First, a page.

More than 11,500 job cuts announced Tuesday

The bloodletting for the U.S. job market continues as companies across the economic spectrum announce a slew of work force reductions.

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By Julianne Pepitone, contributing writer

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NEW YORK ( -- The job market continued to take a beating Tuesday, as six companies across several industries announced more than 11,500 job cuts Tuesday.

The huge number of job cuts pales only in comparison to Monday's statistics: seven companies issued job cut announcements totaling more than 71,400 layoffs.

In January alone, companies have announced more 211,500 job cuts.

High-tech glass and ceramics maker Corning Inc. (GLW, Fortune 500) announced it will cut 3,500 jobs, or 13% of the company's workforce, by the end of 2009. The company said its restructuring efforts will save the company between $150 million and $200 million a year.

At the close of trading Tuesday, Corning shares remained flat at $9.99.

Meanwhile, oil field services company Baker Hughes (BHI, Fortune 500) announced it will cut 1,500 employees worldwide. That's about 4% of its work force, and 850 of the cuts will be from the company's North American work force.

A Baker Hughes spokesman said the cuts are necessary because of the poor economy and credit crisis - plus, productivity from drilling rigs has fallen 25% since September's peak. The recent pullback in oil and gas demand in North America has hit the company hard, as the continent accounts for about 42% of revenue.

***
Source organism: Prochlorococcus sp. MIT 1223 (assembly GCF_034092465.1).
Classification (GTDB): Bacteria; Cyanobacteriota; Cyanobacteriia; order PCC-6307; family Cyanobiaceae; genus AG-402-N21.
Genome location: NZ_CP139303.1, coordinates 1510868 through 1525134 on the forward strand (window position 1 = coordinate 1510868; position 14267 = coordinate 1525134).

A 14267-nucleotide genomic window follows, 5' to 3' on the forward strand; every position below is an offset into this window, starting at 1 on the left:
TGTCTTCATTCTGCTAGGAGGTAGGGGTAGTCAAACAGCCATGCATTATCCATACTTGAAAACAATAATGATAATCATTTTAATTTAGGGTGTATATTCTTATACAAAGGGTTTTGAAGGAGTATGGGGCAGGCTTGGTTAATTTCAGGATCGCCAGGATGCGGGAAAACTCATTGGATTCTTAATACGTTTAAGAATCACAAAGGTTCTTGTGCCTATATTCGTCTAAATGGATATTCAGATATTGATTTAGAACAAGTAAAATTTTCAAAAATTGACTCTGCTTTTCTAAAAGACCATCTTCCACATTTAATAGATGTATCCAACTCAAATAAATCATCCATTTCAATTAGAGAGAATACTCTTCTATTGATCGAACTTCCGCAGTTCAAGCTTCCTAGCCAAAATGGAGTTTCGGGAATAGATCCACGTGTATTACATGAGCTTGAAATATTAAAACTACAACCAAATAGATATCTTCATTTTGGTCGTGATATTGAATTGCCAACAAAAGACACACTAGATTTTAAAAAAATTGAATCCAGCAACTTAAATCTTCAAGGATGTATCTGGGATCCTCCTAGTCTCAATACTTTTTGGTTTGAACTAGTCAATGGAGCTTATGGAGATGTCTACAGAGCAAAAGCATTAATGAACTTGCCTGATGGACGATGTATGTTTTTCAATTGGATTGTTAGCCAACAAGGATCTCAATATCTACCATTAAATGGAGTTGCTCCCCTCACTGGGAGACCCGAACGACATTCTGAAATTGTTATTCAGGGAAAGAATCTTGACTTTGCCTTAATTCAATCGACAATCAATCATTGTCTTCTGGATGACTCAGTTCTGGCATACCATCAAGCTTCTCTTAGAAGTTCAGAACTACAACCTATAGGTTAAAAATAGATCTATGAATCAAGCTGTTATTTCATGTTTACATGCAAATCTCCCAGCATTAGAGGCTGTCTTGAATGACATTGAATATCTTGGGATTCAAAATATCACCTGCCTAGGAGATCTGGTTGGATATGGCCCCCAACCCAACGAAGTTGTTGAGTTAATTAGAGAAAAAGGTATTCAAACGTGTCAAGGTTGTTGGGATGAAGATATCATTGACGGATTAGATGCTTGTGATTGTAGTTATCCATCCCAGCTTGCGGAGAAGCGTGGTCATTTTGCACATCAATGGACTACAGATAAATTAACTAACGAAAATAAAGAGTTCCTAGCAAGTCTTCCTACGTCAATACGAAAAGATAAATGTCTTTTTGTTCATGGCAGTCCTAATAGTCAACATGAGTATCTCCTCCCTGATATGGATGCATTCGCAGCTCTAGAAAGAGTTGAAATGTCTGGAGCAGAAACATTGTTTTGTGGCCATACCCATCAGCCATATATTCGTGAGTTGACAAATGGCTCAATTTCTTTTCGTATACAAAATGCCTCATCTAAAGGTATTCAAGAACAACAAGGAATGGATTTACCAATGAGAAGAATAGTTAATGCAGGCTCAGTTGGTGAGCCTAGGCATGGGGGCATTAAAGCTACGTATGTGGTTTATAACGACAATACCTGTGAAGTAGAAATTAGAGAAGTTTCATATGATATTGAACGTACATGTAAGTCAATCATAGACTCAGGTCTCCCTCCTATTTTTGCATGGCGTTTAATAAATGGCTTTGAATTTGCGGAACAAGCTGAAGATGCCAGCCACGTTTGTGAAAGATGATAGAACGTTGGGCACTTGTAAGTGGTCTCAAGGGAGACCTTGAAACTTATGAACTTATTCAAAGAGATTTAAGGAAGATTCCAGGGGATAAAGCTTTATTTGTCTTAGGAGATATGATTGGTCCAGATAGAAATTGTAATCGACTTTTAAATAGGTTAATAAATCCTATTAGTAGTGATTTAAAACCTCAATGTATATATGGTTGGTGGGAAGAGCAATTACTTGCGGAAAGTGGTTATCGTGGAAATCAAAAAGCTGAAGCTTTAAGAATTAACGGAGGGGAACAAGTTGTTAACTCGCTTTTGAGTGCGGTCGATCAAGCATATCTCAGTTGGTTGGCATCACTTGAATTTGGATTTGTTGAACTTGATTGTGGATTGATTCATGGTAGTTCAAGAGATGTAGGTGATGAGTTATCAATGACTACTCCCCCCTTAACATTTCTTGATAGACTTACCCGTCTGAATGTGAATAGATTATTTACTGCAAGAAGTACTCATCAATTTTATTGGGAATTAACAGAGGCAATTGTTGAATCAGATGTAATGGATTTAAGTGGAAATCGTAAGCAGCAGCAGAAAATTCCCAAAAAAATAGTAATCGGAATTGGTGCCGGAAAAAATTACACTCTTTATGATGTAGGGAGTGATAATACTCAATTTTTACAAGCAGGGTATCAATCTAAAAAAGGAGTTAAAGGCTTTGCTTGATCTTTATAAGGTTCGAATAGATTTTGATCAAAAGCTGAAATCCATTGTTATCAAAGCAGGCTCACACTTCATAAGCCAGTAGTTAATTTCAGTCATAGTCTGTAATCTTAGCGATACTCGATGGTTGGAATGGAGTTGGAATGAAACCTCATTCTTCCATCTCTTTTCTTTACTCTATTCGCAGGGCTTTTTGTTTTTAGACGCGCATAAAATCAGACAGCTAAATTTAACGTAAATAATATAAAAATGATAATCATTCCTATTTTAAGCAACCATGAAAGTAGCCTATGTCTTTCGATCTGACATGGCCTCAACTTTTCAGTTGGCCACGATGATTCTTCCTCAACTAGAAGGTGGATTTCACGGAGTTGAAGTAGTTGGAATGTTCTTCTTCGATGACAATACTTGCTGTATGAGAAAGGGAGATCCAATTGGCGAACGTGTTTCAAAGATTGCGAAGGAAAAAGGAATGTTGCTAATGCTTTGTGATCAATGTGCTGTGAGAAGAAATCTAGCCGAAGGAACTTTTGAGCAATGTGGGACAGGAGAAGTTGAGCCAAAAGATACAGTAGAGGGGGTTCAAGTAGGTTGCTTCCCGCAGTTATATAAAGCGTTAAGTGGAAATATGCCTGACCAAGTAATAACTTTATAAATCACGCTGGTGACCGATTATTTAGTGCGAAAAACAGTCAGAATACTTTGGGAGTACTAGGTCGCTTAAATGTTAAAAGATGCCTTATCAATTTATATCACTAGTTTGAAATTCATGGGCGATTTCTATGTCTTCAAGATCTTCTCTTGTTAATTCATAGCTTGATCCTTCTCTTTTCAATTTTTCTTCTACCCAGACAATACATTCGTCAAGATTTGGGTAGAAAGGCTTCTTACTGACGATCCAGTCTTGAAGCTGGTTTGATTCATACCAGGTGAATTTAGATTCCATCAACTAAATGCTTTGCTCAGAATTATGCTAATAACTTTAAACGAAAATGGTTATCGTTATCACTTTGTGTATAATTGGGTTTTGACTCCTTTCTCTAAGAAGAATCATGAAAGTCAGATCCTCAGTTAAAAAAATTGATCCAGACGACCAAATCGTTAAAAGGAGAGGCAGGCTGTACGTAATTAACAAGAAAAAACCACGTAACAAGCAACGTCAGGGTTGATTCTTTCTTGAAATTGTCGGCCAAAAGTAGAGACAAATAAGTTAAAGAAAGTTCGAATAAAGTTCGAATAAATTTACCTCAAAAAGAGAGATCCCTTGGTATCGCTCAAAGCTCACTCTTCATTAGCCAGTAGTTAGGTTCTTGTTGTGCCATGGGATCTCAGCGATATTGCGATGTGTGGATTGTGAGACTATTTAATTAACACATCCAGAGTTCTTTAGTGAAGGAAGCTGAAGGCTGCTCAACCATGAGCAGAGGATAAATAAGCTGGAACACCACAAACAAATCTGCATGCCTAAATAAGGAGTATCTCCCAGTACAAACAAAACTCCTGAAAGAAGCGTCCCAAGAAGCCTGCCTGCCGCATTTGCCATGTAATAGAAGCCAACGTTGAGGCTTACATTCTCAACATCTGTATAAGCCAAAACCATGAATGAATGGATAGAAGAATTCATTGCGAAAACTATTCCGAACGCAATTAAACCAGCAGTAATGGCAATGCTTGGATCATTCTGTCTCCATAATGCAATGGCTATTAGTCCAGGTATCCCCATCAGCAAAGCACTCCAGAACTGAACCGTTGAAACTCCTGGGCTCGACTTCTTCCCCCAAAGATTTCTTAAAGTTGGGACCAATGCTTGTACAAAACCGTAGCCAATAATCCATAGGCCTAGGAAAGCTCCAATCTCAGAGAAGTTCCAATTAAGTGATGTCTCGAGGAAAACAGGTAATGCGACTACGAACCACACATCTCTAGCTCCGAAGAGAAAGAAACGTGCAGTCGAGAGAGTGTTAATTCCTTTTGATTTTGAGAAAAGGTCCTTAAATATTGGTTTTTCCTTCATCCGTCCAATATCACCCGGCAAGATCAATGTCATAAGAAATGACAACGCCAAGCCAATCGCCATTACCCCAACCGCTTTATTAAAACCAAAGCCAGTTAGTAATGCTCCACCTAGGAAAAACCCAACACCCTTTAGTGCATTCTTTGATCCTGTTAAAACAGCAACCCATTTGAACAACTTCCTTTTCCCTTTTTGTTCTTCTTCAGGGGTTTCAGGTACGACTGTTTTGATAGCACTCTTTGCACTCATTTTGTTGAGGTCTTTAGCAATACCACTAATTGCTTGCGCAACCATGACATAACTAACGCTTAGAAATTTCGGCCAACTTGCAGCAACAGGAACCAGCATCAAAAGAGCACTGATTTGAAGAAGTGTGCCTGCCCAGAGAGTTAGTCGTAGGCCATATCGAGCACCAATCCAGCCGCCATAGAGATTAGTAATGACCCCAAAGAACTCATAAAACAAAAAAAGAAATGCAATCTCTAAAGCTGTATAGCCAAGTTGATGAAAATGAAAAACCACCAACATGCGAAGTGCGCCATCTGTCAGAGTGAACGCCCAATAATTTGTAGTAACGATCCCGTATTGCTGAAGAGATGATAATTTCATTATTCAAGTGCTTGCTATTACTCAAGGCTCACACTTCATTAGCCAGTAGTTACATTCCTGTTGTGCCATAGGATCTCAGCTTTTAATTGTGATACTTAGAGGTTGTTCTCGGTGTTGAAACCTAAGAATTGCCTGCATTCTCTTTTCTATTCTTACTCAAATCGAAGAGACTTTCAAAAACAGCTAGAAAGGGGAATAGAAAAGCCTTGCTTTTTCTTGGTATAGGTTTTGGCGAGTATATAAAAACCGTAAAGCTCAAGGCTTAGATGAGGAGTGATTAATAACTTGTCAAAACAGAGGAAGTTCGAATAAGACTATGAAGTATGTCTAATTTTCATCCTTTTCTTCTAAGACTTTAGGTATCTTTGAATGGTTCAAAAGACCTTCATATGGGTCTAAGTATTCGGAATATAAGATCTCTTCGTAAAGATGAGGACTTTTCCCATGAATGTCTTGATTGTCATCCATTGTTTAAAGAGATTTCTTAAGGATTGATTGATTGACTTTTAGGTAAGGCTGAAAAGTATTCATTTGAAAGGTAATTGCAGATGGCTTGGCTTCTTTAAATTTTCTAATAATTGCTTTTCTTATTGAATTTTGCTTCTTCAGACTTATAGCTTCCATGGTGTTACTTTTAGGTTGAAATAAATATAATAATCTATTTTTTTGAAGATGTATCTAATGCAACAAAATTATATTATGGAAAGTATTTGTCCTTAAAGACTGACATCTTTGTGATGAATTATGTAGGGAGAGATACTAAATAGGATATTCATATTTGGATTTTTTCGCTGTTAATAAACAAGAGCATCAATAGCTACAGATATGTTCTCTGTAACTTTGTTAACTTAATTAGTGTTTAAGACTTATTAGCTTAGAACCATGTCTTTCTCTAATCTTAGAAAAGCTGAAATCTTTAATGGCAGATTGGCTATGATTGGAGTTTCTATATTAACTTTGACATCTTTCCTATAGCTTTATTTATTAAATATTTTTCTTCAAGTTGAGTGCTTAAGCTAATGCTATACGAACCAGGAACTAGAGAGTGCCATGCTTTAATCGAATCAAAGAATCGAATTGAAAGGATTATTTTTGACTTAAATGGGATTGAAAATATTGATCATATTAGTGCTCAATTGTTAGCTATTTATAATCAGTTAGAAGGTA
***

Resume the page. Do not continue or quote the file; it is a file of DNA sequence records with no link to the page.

Baker Hughes is scheduled to report fourth-quarter and full-year 2008 earnings on Wednesday. The company's stock remained flat, closing at $32.77.

And Navistar International Corp. (NAV) said it will close its Indianapolis engine plant and Indianapolis Casting Corporation factory at the end of July. About 700 employees will lose their jobs as a result, a Navistar spokesperson said.

Meanwhile, specialty chemicals and office products company Avery Dennison (AVY, Fortune 500) announced it will cut approximately 3,600 employees worldwide over the next two years "in response to challenging economic conditions." Details were unclear, as the plan is still in development. Navistar's stock closed up 4.56%, to $28.66.

Volvo Trucks North America announced permanent layoffs of 650 hourly employees in March and April at its plant in Dublin, Va. A spokesman said declining demand caused the 40% workforce reduction at the plant.

The company laid off about 1,000 workers at the plant last May, and it had planned weeklong shutdowns during the first three months of 2009 in an effort to avoid additional job cuts.

Forest product company Weyerhaeuser (WY, Fortune 500) announced it will close two mills in Washington and cut approximately 220 jobs "due to weak market conditions." The company said 25 salaried positions and 196 hourly positions will be cut. Weyerhaeuser's shares closed at $28.71, up 2.32%

Target (TGT, Fortune 500), the second-largest U.S. discounter after Wal-Mart (WMT, Fortune 500), announced 1,500 job cuts. The Work force reduction affects 9% of employees at its headquarters, including the elimination of about 600 employees and 400 open positions, primarily in the Twin Cities area. The majority of those changes are effective today.

Target also announced it will close its Little Rock, Ark., distribution center, which currently employs 500 people, later this year. Target shares remained flat, at $33.34. To top of page

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